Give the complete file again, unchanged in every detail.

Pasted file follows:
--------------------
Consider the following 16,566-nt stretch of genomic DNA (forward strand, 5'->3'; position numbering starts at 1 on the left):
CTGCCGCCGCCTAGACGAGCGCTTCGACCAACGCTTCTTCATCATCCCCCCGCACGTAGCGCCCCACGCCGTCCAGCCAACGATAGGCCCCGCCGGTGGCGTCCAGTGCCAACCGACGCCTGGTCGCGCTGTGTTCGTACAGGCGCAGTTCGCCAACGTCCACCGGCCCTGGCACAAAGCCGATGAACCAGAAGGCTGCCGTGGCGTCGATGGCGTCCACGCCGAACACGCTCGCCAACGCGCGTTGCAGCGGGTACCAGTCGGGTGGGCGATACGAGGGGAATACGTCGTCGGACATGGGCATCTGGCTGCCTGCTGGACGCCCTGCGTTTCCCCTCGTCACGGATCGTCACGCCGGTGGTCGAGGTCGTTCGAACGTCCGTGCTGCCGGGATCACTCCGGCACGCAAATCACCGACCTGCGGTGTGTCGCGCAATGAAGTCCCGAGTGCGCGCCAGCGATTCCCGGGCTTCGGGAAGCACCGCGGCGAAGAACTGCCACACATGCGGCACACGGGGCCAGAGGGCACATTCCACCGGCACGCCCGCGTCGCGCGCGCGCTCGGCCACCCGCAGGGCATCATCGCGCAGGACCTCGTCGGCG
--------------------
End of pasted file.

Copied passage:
Consider the following 16,566-nt stretch of genomic DNA (forward strand, 5'->3'; position numbering starts at 1 on the left):
CTGCCGCCGCCTAGACGAGCGCTTCGACCAACGCTTCTTCATCATCCCCCCGCACGTAGCGCCCCACGCCGTCCAGCCAACGATAGGCCCCGCCGGTGGCGTCCAGTGCCAACCGACGCCTGGTCGCGCTGTGTTCGTACAGGCGCAGTTCGCCAACGTCCACCGGCCCTGGCACAAAGCCGATGAACCAGAAGGCTGCCGTGGCGTCGATGGCGTCCACGCCGAACACGCTCGCCAACGCGCGTTGCAGCGGGTACCAGTCGGGTGGGCGATACGAGGGGAATACGTCGTCGGACATGGGCATCTGGCTGCCTGCTGGACGCCCTGCGTTTCCCCTCGTCACGGATCGTCACGCCGGTGGTCGAGGTCGTTCGAACGTCCGTGCTGCCGGGATCACTCCGGCACGCAAATCACCGACCTGCGGTGTGTCGCGCAATGAAGTCCCGAGTGCGCGCCAGCGATTCCCGGGCTTCGGGAAGCACCGCGGCGAAGAACTGCCACACATGCGGCACACGGGGCCAGAGGGCACATTCCACCGGCACGCCCGCGTCGCGCGCGCGCTCGGCCACCCGCAGGGCATCATCGCGCAGGACCTCGTCGGCG